Sports Journalism Institute

Helping women and minorities get into newsrooms since 1993

Dinich is first SJI alum to nab Investigative award

Madisen Carter
SJI Class of 2019

There’s a first time for everything. And Heather Dinich is proof of that.
Dinich, an ESPN college football reporter, is the first Sports Journalism Institute alum to win first place in the investigative category of the Associated Press Sports Editors writing contest for her reporting on Maryland’s offensive lineman Jordan McNair.
McNair died of heatstroke, suffered during a football workout May 29.
“I was not expecting it,” Dinich said. “I was honored to be a part of it because it was a collaborative effort from start to finish. Each of us had a different role and different strengths throughout the reporting process of it, and for that to be recognized was really an honor.”
Dinich was one of the three journalists reporting the story. ESPN’s national college football insider, Adam Rittenberg, and ESPN’s college football and recruiting reporter, Tom VanHaaren, also had part of reporting and putting the McNair story together.
“I am really proud to work with Heather and Tom, I couldn’t have asked to work with better colleagues to go into a story like this with,” Rittenberg said. “Heather and I have worked together for many years, we joined ESPN really close together.”
The whole process of reporting on McNair went on from early June throughout early November 2018. Because Dinich is based in Maryland, only 30 miles outside of College Park, her role was significant throughout the process.
Dinich went to all the press conferences regarding McNair and did live and standup shots. The attorneys for McNair were located in Baltimore, and she would travel to their offices for meeting with the lawyers.
Dinich even took a train to New York to conduct an interview with McNair’s parents, Marty McNair and Tonya Wilson.
The in-depth investigative reporting was something Dinich was not 100% familiar with. The first-place story in the investigative category was her first investigative story – ever.
“The investigative side was a complete learning process for me,” Dinich said. “To be able to have the resources at ESPN was what made it all possible.”
Deputy sports editors who do investigative journalism as a living guided Dinich, Rittenberg and VanHaaren along the way. They helped them know what they should be requesting and what specific questions to ask, Dinich said. They bounced ideas off of and received suggestions from two of the top investigative journalists, Paula Lavigne and Mark Schlabach.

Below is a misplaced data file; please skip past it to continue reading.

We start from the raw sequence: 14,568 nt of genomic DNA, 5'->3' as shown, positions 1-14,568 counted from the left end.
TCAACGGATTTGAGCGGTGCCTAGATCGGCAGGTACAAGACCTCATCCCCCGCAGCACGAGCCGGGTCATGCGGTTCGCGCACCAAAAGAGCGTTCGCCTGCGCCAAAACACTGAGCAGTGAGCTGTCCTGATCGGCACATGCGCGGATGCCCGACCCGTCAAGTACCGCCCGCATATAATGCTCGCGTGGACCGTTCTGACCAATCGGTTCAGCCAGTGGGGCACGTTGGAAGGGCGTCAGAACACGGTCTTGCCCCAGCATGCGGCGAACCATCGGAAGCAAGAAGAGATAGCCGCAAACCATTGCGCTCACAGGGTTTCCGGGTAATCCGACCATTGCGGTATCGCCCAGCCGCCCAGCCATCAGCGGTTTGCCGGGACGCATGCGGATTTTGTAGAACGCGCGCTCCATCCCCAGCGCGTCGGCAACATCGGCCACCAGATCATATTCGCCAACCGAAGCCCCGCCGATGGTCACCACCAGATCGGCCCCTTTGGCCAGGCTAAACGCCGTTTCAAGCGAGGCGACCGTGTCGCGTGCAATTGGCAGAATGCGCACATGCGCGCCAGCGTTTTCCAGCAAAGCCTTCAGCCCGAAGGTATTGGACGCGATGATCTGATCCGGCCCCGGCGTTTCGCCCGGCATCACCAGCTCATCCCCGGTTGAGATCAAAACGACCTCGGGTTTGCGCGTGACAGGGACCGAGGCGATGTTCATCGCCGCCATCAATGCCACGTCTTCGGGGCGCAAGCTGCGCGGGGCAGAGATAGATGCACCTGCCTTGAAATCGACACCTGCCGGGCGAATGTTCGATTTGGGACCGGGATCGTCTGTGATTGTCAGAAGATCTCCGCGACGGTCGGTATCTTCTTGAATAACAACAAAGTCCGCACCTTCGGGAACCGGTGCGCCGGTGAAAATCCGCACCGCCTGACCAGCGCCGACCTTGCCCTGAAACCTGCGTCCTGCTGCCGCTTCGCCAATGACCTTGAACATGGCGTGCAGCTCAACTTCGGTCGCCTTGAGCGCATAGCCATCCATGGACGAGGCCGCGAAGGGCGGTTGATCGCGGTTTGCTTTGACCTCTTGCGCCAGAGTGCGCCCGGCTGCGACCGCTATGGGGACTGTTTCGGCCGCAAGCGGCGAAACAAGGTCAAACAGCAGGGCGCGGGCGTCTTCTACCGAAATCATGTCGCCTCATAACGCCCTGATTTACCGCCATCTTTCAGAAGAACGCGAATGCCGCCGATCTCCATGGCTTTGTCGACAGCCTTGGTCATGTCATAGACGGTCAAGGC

As college football was starting in August, Dinich had more work to do. Dinich would balance the McNair investigation going to meetings and press conferences, while starting the first week of October, flying to ESPN to do studio work covering college football.
“It was a lot, but it was rewarding in terms of what we do. That’s why we do what we do, for stories like that, that have real meaning,” Dinich said. “I think all of us really felt good in the end and thought, ‘Wow, we wrote something that mattered.’”
Dinich first started with ESPN in 2007. She began covering college football playoffs in 2013 and has since become known as an expert in the field.
Through it all, Dinich has been to many colleges and said the traditions of the schools is her favorite part of the whole process.
“The traditions keeps you young and it’s special to every school; it’s unique in every different part of the country,” Dinich said. “I feel like what separates college football from the NFL is that you went to school there; you have a tie there that will never go away. I feel like those traditions and that connection is what makes it so special, so unique and so fun.”
As the first SJI alumni to win first place in the investigative category, and with the career growth she’s had at ESPN, Dinich said that the Sports Journalism Institute helped her with her career tremendously.
“It helps you see the real world and expectations,” said Dinich, who was in the Class of 1999. “You come out prepared for the real-world experience in the field, and it’s so beneficial and important that they do that for students because there aren’t enough minorities and women in newsrooms.”
Dinich is a professional mentor at the University of Maryland and part of organizations such as the Association for Women in Sports Media and the Football Writers Association of America.
Looking back at her career, Dinich had a few words to say to all the aspiring sports journalists:
“Don’t stop trying and don’t give up when you get those rejection letters because you do get them,” Dinich said. “One day you get that one acceptance letter, that one job, that makes all the difference, and it changes your career path.”

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